The Collation

Research and Exploration at the Folger

Posts By: Elizabeth DeBold

Romeo and…

Thanks for our many eagle-eyed readers and your attention to this month’s Crocodile Post. As several folks guessed, this is a French parody of Romeo and Juliet called Roméo et Paquette, published in 1773. This item is a new acquisition, purchased in 2019 from our colleagues at Antiquariat Inlibris in Vienna. As incredible as it may seem, the first translations of Shakespeare’s plays only began to appear in France in the eighteenth century.… Continue Reading

New Acquisition: Photographs of an early 20th-century production of Hamlet in Japan

Welcome to a new regular series here on The Collation! Curatorial staff will be writing short pieces focusing on new acquisitions, hopefully giving our readers a glimpse into how we’re building our collections. Today, I’m excited to share a small set of photographs documenting a production of Hamlet that was performed in Japan in 1933. We acquired these photographs from Rose Counsell at Hozuki Books, whose apt description provides the basis for this short post.… Continue Reading

Fortune’s Fools: early tarot cards

As several of you guessed last week, this month’s crocodile mystery showed an early tarot card. When treating a copy of a 1673 edition of Vincent Reboul’s “Le Pelerinage de S. Maximin,” Folger conservators discovered two tarot cards used to reinforce its binding.  I came across these cards, which were given their own call numbers and catalog entry when they were removed, some years ago and snapped this photo.… Continue Reading

The Art of the Prompt Book

Most library visitors to the Folger expect us to have books in our collections. Some know that we also have art, manuscripts, and even objects. Yet, any exploration into our collections means that researchers will inevitably encounter an item that could be described as including printed, manuscript, and even artistic content, all in one. Heather Wolfe has eloquently described such “hybrid” materials as “consist[ing] of a mixture of thematically-connected printed, manuscript, and graphic material gathered from a variety of sources into a single binding.”… Continue Reading

Birdbrained

Thanks to everyone who took a guess on this month’s Crocodile Mystery! As several of you pointed out, the teaser image is of some breed of cockatoo or cockatiel. Although I usually know a hawk from a handsaw, I will leave questions about exactly which species or sub-family of Cacatuidae this artistic rendition is meant to represent to experts. The hand-colored print itself is an early- to mid-nineteenth-century lithograph of Act III, sc.… Continue Reading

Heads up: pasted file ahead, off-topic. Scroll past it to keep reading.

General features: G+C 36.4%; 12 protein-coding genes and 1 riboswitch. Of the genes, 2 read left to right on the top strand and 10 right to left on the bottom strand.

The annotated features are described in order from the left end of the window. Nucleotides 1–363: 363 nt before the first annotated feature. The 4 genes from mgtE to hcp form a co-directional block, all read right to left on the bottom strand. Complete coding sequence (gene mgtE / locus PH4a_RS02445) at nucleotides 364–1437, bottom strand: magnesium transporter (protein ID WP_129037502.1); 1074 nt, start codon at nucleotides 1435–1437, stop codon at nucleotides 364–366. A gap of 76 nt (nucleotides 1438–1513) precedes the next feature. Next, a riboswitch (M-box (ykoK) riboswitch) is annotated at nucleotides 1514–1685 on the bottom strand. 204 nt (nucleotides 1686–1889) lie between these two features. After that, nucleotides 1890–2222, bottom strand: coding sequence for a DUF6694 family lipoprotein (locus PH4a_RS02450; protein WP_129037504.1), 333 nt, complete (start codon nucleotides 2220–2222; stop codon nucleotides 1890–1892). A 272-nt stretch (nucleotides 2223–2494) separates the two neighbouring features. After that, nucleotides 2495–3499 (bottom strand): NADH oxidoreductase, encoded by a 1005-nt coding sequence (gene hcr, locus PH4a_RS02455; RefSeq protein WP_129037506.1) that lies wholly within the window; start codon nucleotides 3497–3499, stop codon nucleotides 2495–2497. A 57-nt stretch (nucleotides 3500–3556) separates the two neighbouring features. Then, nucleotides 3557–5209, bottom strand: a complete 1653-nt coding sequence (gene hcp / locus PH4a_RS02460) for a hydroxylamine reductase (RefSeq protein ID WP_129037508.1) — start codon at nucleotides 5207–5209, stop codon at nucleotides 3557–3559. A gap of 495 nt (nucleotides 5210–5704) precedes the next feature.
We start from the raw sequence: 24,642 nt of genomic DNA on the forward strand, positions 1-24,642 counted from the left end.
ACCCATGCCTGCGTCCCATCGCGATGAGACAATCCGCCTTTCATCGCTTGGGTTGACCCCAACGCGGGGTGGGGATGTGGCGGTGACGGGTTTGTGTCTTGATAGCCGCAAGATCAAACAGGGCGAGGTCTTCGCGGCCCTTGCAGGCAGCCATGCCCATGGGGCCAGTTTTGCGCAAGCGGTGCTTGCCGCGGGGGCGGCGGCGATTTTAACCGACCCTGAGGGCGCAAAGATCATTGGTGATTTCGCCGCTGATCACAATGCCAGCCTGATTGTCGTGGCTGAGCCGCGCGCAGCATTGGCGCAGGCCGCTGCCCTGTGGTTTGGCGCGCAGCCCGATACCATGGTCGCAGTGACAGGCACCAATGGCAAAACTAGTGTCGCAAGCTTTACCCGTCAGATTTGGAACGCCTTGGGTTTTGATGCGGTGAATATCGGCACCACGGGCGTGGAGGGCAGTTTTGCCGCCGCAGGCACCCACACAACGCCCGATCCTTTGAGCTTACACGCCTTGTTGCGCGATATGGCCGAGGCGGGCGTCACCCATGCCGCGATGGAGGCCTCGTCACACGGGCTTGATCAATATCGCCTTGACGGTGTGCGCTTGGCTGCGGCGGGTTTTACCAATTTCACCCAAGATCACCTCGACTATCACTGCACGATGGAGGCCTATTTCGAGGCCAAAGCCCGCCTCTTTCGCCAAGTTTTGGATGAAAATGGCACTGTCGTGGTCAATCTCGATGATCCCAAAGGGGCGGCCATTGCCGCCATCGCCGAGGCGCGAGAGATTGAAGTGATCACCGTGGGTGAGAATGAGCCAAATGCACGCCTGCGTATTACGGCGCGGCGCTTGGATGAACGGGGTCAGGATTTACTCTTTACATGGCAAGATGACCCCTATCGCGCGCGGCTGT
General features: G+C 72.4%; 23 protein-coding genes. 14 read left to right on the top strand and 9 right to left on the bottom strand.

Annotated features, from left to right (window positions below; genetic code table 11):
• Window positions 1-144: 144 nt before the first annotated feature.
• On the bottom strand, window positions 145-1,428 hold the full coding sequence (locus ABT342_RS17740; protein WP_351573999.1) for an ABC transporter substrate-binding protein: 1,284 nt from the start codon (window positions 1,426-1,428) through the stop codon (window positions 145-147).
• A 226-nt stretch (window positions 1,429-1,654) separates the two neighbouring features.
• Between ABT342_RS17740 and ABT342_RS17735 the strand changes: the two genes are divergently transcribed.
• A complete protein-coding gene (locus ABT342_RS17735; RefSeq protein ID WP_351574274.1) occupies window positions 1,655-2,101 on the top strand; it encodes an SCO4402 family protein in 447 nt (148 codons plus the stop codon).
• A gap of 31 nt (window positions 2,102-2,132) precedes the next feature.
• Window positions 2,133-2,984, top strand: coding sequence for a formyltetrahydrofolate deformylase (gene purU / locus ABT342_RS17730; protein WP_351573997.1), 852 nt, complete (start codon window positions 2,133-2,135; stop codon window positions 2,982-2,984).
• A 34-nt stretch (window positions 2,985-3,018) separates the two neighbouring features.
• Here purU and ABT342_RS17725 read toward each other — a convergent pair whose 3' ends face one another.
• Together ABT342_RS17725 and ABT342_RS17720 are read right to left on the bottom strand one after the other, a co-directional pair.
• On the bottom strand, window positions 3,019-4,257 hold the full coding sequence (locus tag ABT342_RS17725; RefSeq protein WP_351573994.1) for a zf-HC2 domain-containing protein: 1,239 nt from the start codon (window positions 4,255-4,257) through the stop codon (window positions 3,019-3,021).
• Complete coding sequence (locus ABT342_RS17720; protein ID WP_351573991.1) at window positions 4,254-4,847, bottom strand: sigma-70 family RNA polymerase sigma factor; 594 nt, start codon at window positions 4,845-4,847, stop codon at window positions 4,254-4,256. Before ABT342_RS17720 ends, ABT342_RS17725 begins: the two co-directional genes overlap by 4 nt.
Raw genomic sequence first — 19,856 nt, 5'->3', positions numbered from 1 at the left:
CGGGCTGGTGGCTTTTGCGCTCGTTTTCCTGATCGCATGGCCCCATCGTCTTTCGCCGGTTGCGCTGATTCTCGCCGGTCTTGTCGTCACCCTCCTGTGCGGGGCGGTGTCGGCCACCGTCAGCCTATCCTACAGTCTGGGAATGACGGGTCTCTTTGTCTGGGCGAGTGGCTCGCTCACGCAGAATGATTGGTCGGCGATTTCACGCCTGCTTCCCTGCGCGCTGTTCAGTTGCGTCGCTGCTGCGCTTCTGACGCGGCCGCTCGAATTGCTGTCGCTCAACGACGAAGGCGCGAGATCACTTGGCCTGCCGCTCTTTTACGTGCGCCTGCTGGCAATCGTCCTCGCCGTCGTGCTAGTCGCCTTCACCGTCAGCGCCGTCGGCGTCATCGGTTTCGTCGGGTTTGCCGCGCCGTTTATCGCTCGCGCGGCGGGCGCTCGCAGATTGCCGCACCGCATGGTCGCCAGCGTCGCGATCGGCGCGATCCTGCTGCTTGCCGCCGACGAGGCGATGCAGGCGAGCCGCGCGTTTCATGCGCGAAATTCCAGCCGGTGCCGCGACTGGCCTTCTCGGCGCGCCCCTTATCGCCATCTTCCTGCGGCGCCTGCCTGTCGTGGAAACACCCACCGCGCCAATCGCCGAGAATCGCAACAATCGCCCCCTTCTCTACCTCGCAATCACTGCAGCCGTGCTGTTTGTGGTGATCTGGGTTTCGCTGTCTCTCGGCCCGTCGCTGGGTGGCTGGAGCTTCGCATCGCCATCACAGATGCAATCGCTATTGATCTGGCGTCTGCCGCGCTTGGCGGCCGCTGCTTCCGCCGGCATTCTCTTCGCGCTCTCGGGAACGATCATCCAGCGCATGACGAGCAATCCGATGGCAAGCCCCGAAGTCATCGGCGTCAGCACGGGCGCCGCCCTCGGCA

Announcing the Earle Hyman Collection

Earle Hyman as the Prince of Morocco in a 1953 production of Merchant of Venice Earlier this year, the Folger Shakespeare Library was privileged to receive the Earle Hyman Collection, including many of the actor’s personal papers, photographs, and theatrical ephemera, as a gift from his family and friends. Although we’re closed for renovations, we wanted to highlight this fabulous collection, as well as to recognize Mr.… Continue Reading

“To Madame Sarah”

Sarah Bernhardt is, for many, synonymous with the melodramatic. One of the most well-known and celebrated actresses of the late-19th and early-20th centuries, she was described by contemporaries as “indefatigable;” “an actress without a rival;” and “a queen of art.” Actor Sir Herbert Tree called her, simply, “the greatest woman I have ever known.”  She was so iconic, some referred to her as “the Bernhardt” or “the divine Sarah.”… Continue Reading

All the Purposes of a Library: a piece of blue ephemera

Thanks to all of you who participated in guessing for this month’s Crocodile Mystery! As some of you noted, it is a book bound in eighteenth-century waste paper, particularly waste paper related to a late eighteenth-century edition of the Cyclopaedia: or, An Universal Dictionary of Arts and Sciences by Ephraim Chambers. The tricky part is figuring out exactly what kind of waste it is.… Continue Reading

A Wyncoll’s Tale

Let’s face it, every special collections library has at least a few mystery items in the vault that are quietly passed down over the decades from curator to curator (or cataloger to cataloger, or acquisitions librarian to acquisitions librarian). These items exist in a liminal space of low-level awareness and quietly dissipating institutional knowledge, awaiting the elusive day when they can be remembered and identified.… Continue Reading

Stuff in Books: a conundrum

When we think of book history, most of us focus on the creation, dissemination, and reception of texts. But as many scholars have begun to discuss in the last few years, books and manuscripts ended up being used in many different ways unrelated to their status as textual objects. Once we begin to consider what purposes bound books and manuscripts might have served beyond their primary function as sources of knowledge and learning, the list gets long fairly quickly.… Continue Reading